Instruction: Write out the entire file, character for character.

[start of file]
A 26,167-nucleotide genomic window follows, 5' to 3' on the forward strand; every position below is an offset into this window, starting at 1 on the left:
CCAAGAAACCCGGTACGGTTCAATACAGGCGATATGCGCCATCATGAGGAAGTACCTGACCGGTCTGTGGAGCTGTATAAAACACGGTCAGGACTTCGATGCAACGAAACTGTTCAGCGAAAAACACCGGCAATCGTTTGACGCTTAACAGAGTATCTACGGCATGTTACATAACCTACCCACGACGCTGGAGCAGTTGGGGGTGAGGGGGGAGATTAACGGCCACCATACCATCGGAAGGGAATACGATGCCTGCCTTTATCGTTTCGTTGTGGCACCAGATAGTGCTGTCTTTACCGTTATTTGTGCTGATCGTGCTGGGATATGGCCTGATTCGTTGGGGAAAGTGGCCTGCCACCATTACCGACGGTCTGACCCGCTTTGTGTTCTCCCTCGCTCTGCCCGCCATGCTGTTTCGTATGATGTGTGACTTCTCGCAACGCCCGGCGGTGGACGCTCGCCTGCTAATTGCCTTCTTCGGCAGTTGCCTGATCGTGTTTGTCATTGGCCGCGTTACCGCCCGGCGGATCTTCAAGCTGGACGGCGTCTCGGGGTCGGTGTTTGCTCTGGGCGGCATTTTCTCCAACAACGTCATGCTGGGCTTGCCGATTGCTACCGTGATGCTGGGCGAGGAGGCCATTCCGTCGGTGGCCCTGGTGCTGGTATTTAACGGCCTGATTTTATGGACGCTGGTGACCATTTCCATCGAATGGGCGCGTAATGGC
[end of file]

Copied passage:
A 26,167-nucleotide genomic window follows, 5' to 3' on the forward strand; every position below is an offset into this window, starting at 1 on the left:
CCAAGAAACCCGGTACGGTTCAATACAGGCGATATGCGCCATCATGAGGAAGTACCTGACCGGTCTGTGGAGCTGTATAAAACACGGTCAGGACTTCGATGCAACGAAACTGTTCAGCGAAAAACACCGGCAATCGTTTGACGCTTAACAGAGTATCTACGGCATGTTACATAACCTACCCACGACGCTGGAGCAGTTGGGGGTGAGGGGGGAGATTAACGGCCACCATACCATCGGAAGGGAATACGATGCCTGCCTTTATCGTTTCGTTGTGGCACCAGATAGTGCTGTCTTTACCGTTATTTGTGCTGATCGTGCTGGGATATGGCCTGATTCGTTGGGGAAAGTGGCCTGCCACCATTACCGACGGTCTGACCCGCTTTGTGTTCTCCCTCGCTCTGCCCGCCATGCTGTTTCGTATGATGTGTGACTTCTCGCAACGCCCGGCGGTGGACGCTCGCCTGCTAATTGCCTTCTTCGGCAGTTGCCTGATCGTGTTTGTCATTGGCCGCGTTACCGCCCGGCGGATCTTCAAGCTGGACGGCGTCTCGGGGTCGGTGTTTGCTCTGGGCGGCATTTTCTCCAACAACGTCATGCTGGGCTTGCCGATTGCTACCGTGATGCTGGGCGAGGAGGCCATTCCGTCGGTGGCCCTGGTGCTGGTATTTAACGGCCTGATTTTATGGACGCTGGTGACCATTTCCATCGAATGGGCGCGTAATGGC